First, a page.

Both; Yes. And No.
For the No part.
Apache is not expecting a variable within a configuration file. It is just not coded for that. As well, from a logic perspective, it would be impractical for Apache to fill in variables in various configuration files without yet another layer of configuration. Apache is intentionally lightweight for a reason. Any service residing in memory must be as small as possible especially when the process is spun-off into enough resident-ready processes to handle numerous requests immediately and potentially spin-off more processes to handle a spike in load.
Now for the Yes part.
You can always create a database and code that generates new configuration files based upon what the code sees in the data itself. In this respect, you can use a single configuration file with variables that can be filled in to recreate the configuration files. This is very possible and simple to do.
From @PlanetScaleNetworks, the suggestion to use mod_macro is an example of the above. The disadvantage of mod_macro is that it will have to be run with parameters for each site that you wish to create a configuration for. This may be trivial enough not to write your own code. You can simply create a batch file for this. However, I cannot imagine that it is a simpler and more convenient system for configuring many sites especially in light that the 000-default.conf file can simply be modified to your standards only once, copied when a new configuration is needed, then edited. This is also trivial enough to be very quick and simple.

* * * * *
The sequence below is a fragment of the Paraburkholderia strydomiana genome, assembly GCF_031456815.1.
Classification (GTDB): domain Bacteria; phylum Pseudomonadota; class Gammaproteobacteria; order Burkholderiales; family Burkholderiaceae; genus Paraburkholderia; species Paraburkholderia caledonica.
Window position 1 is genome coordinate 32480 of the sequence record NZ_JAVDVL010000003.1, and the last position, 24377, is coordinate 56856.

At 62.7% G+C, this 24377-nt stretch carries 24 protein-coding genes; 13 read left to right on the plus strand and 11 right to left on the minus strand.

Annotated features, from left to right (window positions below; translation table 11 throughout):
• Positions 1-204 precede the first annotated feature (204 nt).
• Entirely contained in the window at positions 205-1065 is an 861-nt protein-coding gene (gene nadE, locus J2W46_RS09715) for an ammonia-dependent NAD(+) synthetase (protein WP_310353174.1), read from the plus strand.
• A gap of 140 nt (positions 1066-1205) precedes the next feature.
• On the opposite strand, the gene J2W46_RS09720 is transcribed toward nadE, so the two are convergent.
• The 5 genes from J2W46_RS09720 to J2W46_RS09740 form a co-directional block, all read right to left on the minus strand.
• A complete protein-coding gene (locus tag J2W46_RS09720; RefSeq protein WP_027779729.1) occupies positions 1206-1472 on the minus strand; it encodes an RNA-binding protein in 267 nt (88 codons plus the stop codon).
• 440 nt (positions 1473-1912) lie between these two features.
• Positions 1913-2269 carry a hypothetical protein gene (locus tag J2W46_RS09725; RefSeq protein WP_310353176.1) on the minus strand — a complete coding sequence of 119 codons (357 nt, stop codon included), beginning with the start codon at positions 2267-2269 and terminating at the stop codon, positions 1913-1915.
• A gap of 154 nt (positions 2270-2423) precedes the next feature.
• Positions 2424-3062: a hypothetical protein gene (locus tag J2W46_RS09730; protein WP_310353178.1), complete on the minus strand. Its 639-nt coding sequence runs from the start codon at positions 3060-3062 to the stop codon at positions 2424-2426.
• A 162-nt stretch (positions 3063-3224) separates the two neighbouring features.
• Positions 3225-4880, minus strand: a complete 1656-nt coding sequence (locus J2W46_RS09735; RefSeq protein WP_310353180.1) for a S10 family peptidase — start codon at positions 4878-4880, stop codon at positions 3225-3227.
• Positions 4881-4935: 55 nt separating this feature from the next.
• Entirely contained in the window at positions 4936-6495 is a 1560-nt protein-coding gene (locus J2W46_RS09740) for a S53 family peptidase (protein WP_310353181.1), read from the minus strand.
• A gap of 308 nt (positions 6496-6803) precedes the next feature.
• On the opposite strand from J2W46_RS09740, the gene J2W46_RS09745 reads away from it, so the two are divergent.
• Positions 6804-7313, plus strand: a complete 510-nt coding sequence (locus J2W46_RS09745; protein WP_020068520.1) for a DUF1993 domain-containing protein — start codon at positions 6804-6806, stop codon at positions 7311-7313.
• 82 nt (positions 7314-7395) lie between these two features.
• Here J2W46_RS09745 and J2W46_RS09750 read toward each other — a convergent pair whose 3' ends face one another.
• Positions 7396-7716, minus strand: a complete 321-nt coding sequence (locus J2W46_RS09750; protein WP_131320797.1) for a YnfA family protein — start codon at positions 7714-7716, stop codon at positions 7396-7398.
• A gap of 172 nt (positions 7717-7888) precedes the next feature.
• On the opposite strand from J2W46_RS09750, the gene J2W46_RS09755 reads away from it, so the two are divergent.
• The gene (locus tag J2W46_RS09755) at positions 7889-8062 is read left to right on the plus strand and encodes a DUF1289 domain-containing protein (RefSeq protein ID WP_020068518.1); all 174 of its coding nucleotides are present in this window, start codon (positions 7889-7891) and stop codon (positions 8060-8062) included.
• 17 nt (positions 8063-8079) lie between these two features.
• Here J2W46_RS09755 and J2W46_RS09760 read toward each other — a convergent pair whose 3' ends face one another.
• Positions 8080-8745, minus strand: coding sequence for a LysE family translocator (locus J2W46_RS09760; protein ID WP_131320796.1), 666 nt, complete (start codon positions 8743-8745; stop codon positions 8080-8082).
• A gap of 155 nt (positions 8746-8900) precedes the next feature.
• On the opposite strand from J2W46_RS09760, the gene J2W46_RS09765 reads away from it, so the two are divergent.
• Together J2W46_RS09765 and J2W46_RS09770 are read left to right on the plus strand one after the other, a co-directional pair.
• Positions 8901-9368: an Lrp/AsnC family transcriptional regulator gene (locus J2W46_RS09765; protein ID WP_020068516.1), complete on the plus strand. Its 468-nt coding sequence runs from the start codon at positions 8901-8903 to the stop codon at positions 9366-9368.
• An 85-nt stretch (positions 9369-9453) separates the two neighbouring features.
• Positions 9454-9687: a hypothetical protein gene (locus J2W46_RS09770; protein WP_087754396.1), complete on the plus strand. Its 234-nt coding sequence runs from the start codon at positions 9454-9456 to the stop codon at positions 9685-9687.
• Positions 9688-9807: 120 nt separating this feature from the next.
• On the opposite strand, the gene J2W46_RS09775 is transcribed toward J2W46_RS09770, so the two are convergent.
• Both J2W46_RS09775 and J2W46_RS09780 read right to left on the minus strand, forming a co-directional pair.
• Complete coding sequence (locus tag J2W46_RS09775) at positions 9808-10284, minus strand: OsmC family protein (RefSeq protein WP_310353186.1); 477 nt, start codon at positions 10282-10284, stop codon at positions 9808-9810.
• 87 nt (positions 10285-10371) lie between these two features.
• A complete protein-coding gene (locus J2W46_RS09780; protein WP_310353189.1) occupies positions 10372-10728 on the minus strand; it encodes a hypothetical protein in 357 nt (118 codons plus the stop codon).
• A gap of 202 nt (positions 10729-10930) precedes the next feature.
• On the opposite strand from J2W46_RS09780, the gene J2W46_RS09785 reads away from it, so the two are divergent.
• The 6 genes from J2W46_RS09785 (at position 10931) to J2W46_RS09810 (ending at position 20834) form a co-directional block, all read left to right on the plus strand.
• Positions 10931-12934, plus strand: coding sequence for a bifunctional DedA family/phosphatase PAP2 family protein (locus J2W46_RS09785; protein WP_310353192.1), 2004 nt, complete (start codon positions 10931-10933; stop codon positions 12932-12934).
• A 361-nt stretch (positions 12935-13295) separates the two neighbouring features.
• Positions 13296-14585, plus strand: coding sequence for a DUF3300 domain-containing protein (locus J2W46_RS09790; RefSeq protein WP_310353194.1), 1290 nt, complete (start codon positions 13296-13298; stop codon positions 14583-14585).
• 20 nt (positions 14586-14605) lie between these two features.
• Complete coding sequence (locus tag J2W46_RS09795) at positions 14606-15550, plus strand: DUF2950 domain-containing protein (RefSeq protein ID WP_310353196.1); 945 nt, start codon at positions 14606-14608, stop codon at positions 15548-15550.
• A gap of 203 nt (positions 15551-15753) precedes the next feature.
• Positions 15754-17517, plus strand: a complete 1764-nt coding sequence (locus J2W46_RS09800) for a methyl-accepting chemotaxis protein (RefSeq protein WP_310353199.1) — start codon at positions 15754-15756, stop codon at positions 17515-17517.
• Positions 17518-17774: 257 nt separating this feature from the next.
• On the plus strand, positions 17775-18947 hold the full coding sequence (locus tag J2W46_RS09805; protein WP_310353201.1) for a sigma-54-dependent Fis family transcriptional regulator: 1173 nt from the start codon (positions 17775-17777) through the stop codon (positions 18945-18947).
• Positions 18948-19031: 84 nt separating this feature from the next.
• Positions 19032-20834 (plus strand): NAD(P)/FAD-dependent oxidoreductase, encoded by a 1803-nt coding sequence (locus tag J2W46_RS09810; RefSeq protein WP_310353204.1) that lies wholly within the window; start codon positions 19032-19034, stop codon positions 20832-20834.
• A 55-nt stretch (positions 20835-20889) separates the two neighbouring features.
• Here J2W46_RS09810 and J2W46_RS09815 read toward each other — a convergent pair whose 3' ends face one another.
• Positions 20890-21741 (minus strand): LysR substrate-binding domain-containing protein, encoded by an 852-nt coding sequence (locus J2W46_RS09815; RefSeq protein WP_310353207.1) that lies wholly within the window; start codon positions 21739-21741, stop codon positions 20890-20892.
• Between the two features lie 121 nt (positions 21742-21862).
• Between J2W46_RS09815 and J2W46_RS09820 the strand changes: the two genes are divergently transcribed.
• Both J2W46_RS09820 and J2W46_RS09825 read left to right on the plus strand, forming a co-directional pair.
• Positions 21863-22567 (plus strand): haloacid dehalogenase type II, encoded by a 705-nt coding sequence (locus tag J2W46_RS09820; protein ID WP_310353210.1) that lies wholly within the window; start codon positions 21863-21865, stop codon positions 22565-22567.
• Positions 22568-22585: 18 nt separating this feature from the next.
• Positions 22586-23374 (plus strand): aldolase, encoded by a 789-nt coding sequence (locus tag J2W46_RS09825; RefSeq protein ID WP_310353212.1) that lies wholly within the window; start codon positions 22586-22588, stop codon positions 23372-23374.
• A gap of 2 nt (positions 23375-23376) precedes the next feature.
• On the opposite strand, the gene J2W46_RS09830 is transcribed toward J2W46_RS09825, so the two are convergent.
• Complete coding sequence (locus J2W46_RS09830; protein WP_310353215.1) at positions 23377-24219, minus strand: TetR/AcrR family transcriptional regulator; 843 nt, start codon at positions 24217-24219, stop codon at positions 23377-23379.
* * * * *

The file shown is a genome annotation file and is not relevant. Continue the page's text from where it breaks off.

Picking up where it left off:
Now for the bad news.
Apache will always required a restart. This is because site configurations are cached within memory to reduce the necessity of hitting the hard-dive over and over. Reading from memory has always been much faster and less resource intensive than reading from permanent storage. Be that as it may, Apache does restart very quickly because it is so light-weight so that any restart should be fairly transparent short of an extremely busy system. It is possible for most systems that few or no requests go unanswered. However, for very busy systems, it is very possible that a few requests go unanswered with each restart. This would happen anyway. This means that the cost is a natural result. It is possible that whatever code you write to rewrite the configuration files, can also do the restart.